Are England and New Zealand very similar'
or very different' or just different or similar? Selection of these two
jurisdictions is appropriate, as their association is seen by Watson as
supporting the transplants thesis.133
In passing, he suggests that New Zealand has always been the most English'
of the British countries overseas.134
Watson's principal point is that [t]he most striking feature of New Zealand
law to an outsider is how similar it has remained to English law. Statutory
changes in one are often (or even usually) mirrored in the other, even
if only after a lapse of time'.135
In contrast to this evaluation, an
alternative view from within New Zealand itself, not far from Watson's
time frame, is that:
"[f]amily law in New Zealand
naturally has its origins in England, but the divergence between English
and New Zealand law since 1840 has become so pronounced in many fields
that any resemblance there may be between the two is largely superficial.
This is one branch of law in which the New Zealand legislature has shown
itself at its most progressive; and with the protection and fostering of
the stability of the family as its stated objective, it has never been
in the least reluctant to experiment in statutory innovations."136
In England, by way of comparison, it has
been suggested that [i]t seems to be the destiny of ... family law reform
to proceed in piece-meal fashion'.137
In fact, if Watson's assessment, noted above, of striking similarity between
these jurisdictions is examined more closely, a distinct line of development
is discernible. The process of secularization of family law, reflected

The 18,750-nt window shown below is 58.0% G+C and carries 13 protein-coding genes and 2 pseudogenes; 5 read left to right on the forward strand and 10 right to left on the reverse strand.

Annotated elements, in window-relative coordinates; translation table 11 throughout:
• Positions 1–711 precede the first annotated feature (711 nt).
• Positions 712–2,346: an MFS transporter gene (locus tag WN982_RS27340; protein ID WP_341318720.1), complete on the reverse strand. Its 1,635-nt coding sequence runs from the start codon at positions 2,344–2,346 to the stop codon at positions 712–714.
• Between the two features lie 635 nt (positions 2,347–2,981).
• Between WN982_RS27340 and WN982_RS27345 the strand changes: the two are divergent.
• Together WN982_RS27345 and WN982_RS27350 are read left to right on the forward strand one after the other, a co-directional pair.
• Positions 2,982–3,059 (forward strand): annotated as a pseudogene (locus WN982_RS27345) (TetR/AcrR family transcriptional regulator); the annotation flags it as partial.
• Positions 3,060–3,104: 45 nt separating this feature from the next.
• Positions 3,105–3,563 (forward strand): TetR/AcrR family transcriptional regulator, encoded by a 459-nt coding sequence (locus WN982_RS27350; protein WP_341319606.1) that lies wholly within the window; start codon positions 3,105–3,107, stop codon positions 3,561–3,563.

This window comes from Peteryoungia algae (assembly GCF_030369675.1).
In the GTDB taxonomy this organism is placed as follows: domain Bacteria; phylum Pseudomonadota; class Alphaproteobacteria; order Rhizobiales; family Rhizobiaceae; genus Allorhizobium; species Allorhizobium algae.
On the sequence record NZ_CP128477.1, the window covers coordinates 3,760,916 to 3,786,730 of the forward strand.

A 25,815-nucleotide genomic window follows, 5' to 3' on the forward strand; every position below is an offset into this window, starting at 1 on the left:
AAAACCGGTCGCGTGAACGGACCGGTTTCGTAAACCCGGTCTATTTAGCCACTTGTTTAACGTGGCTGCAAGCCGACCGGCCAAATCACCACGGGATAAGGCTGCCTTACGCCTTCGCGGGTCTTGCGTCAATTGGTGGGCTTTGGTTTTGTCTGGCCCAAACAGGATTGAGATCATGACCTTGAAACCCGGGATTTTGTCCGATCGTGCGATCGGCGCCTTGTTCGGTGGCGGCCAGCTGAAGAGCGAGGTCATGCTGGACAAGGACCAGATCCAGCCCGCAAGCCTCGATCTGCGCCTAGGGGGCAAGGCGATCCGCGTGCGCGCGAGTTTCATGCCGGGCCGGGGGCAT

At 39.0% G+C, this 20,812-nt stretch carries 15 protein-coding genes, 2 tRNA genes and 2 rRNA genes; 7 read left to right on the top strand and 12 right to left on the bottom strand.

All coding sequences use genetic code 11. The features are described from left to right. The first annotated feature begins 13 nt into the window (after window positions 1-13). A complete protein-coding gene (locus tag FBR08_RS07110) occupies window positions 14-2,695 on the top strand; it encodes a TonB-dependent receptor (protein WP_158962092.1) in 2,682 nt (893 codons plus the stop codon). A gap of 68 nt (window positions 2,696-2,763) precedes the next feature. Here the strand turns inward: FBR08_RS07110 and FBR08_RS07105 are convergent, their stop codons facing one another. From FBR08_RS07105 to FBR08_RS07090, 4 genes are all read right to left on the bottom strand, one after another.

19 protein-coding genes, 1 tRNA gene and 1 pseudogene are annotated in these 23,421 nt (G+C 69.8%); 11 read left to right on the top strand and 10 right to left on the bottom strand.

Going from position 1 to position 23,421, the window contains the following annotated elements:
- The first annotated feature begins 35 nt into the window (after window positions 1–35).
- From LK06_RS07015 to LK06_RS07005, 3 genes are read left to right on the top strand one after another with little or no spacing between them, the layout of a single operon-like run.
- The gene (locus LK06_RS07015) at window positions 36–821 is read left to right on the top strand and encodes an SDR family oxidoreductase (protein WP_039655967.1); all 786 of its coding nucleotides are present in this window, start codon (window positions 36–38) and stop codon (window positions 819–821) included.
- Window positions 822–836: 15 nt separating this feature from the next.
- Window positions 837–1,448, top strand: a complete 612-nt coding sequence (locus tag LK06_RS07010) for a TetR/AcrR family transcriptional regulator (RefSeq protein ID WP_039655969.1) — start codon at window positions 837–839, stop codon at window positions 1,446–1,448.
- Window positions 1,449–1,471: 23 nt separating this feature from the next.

in areas such as marital capacity and divorce reform and acceptance of
children born outside marriage, has been consistently faster in New Zealand
than in England.138
This is apparent in contemporary legal
policy. For example, in contrast to the sustained resistance to transsexual
marriage in the United Kingdom, marital capacity has now been extended
to transsexuals in New Zealand. The separation of Church and State in New
Zealand was explicitly recognized in this decision and it was considered
inappropriate that the Christian concept of marriage should determine legal
policy.139 A further indication of the
secularization of this sphere of legal policy in New Zealand is provided
by abolition of the category of voidable marriages and of non-consummation
as a ground for annulment. These remnants of a religious concept of marriage
have, to date, been retained in England. In addition, legislation allowing
dispensations from prohibited degrees of affinity was enacted in New Zealand
in 1955; in England a somewhat less flexible system was introduced in 1986.140
So far as divorce is concerned, England
finally abandoned the matrimonial offence doctrine with the enactment of
the Family Law Act 1996. The fact that this step had already been taken
in New Zealand, in the Family Proceedings Act 1980, is consistent with
the earlier progress of divorce reform.141